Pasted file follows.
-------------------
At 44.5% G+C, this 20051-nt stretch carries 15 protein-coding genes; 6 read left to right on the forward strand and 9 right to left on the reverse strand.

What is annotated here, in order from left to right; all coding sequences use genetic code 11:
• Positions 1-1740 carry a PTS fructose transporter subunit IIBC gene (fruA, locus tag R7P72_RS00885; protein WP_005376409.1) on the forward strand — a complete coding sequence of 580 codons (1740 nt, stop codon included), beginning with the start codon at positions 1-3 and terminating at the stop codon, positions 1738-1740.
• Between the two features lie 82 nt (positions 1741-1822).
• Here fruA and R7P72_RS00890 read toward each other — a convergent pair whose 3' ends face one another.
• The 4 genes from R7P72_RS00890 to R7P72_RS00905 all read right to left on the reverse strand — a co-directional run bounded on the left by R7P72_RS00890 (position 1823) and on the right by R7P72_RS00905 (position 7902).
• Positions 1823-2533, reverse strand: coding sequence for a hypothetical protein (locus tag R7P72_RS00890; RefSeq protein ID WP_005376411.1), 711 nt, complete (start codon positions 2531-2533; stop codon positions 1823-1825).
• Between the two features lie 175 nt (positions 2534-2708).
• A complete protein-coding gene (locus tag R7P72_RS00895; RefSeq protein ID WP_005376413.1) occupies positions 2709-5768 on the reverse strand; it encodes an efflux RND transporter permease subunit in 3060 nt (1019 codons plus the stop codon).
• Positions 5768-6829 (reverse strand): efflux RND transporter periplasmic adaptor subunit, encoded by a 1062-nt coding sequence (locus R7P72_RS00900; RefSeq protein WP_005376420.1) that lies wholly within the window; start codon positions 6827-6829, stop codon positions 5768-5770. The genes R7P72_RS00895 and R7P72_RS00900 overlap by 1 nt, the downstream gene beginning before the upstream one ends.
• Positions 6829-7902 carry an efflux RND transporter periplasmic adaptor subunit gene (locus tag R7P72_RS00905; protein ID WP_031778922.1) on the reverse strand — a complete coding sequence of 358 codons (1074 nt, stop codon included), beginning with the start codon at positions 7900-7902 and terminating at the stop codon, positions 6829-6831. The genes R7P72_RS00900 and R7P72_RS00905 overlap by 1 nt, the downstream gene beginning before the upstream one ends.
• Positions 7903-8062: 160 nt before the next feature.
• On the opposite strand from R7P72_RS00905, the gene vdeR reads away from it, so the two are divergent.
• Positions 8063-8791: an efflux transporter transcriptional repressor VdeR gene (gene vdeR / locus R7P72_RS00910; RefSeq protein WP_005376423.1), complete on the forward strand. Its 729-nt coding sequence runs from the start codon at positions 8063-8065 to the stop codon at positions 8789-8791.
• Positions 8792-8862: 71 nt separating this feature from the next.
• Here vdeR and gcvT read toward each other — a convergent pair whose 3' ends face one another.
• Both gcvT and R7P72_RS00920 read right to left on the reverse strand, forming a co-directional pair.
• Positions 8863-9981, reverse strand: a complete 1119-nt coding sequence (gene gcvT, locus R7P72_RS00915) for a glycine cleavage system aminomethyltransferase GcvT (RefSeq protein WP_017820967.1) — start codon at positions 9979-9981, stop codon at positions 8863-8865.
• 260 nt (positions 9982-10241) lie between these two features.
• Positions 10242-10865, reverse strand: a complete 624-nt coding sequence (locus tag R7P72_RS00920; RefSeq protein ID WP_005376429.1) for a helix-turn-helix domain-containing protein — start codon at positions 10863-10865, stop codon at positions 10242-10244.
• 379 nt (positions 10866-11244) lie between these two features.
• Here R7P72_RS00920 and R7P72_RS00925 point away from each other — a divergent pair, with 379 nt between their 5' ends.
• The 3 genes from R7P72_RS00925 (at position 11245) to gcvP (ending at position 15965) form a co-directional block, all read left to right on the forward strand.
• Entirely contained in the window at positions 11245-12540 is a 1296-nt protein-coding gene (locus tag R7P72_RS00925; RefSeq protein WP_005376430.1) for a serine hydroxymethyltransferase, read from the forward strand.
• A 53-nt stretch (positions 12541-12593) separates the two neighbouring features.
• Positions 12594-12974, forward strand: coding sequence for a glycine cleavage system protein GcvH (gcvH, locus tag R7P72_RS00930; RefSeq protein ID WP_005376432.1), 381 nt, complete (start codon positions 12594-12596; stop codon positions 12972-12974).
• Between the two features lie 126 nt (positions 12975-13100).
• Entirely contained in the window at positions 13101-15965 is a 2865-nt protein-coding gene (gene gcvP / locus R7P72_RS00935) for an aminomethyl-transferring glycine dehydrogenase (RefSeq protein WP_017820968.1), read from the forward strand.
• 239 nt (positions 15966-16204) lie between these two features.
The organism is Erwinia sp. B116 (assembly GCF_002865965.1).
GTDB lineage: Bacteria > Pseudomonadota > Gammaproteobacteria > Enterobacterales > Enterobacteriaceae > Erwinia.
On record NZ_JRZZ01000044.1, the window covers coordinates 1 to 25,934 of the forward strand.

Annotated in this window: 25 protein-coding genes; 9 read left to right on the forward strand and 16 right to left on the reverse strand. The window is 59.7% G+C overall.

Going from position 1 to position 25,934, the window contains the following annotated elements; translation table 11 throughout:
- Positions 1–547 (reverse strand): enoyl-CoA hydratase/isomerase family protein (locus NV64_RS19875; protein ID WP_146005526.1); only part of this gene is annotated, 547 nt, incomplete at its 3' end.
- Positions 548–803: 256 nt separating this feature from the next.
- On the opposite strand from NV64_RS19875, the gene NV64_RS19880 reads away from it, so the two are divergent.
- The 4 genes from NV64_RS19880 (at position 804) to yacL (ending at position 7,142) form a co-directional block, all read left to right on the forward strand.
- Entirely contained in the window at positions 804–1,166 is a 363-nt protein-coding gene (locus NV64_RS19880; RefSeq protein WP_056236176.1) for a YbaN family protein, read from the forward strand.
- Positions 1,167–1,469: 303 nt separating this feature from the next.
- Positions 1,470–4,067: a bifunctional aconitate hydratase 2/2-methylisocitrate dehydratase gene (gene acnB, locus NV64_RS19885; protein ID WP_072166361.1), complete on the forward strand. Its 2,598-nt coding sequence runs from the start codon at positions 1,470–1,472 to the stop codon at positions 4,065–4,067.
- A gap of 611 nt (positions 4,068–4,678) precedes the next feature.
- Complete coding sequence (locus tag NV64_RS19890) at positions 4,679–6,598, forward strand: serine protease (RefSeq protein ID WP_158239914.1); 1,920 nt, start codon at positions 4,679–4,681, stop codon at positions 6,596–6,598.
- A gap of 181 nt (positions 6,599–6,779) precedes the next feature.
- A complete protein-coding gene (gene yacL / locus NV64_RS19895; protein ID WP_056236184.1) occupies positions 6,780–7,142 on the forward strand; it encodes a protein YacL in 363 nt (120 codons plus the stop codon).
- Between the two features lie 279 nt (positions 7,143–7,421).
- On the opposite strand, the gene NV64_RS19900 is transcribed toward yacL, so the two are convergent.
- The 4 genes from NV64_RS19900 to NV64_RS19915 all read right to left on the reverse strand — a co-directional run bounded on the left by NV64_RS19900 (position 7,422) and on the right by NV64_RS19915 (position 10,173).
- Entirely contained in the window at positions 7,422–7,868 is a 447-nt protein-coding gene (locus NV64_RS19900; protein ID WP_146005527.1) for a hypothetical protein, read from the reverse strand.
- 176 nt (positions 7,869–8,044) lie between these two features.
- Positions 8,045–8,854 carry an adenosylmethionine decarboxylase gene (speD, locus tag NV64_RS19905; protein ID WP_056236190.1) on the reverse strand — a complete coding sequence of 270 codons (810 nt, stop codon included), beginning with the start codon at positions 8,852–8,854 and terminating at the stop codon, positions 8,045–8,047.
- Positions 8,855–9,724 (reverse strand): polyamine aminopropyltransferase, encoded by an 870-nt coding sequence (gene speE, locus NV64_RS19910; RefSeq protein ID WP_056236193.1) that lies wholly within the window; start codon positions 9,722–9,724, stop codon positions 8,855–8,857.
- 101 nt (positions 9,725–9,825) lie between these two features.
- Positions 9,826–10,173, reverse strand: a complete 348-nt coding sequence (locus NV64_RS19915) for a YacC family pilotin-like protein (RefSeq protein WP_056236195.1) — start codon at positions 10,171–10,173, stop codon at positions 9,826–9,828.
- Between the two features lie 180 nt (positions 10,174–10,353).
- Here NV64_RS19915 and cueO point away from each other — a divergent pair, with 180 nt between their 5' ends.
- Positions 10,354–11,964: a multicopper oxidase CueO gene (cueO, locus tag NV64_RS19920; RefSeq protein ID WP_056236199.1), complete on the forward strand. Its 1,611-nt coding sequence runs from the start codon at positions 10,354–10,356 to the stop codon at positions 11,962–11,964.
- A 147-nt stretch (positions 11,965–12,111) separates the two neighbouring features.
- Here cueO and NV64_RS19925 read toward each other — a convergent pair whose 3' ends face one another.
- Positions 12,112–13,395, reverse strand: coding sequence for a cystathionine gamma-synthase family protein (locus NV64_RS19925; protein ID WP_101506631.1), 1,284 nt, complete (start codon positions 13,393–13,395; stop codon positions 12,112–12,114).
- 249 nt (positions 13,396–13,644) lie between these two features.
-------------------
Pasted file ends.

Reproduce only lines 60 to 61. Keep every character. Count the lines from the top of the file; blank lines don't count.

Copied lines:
- Positions 12,112–13,395, reverse strand: coding sequence for a cystathionine gamma-synthase family protein (locus NV64_RS19925; protein ID WP_101506631.1), 1,284 nt, complete (start codon positions 13,393–13,395; stop codon positions 12,112–12,114).
- 249 nt (positions 13,396–13,644) lie between these two features.